I first read this poem in the introduction to an anthology called something like The Sonnet, but it was originally collected in a 1921 book of Frank Sidgwick's poems called More Verse; you'll find it there on page 47.
The Aeronaut to his Lady
-- Frank Sidgwick
I don't have the book handy, so I might be wrong; but my memory is that the anthology where I originally read this poem quotes it only in the introduction, and says that it is "clearly intended to be a sonnet" -- far too much hesitation, as it happens, since in More Verse it's published as the second of a little collection called "Two Sonnets": Sidgiwck meant it as a sonnet, tout court, and I think he's not wrong to consider it such.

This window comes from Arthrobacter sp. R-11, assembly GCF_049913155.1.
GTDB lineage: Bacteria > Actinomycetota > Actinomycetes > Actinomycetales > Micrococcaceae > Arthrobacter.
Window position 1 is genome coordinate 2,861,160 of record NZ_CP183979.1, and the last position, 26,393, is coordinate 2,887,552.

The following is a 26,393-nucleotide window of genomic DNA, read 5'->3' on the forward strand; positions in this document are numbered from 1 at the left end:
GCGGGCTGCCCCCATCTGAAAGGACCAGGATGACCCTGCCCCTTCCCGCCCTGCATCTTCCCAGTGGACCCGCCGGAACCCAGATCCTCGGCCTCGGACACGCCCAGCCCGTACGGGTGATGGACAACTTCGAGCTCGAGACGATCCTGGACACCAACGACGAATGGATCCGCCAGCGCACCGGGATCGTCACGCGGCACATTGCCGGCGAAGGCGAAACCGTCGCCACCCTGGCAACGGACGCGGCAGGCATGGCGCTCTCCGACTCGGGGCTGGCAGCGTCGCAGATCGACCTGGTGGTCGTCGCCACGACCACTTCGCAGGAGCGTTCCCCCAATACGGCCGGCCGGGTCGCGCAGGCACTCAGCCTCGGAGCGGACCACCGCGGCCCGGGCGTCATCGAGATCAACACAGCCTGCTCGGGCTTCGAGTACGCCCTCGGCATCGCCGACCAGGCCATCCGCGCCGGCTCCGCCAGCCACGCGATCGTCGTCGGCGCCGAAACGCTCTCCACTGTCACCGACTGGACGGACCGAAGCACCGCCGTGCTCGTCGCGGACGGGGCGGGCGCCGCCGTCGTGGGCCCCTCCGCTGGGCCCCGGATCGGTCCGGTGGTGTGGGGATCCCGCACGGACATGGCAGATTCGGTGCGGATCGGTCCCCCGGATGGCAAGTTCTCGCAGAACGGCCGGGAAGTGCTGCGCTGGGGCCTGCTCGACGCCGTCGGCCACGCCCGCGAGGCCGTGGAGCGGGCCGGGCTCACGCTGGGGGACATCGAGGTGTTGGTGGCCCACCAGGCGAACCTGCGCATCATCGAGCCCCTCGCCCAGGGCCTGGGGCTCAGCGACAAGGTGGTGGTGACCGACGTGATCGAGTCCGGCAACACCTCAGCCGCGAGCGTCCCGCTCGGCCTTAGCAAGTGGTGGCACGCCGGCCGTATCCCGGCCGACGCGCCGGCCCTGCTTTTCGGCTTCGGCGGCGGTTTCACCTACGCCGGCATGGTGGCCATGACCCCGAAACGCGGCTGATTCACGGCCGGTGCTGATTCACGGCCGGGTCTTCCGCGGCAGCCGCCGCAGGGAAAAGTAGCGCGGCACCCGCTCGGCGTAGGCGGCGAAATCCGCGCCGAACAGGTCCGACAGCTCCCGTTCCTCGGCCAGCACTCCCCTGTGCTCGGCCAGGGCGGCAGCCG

I'd quote the other of the pair, but frankly it's not nearly as charming as "The Aeronaut to His Lady" -- not nearly as charming as it's trying to be. If you want to read it, click through to the book and have a look for yourself; but I wouldn't particularly recommend it. Sidgwick's Aeronaut, on the other hand, is a keeper.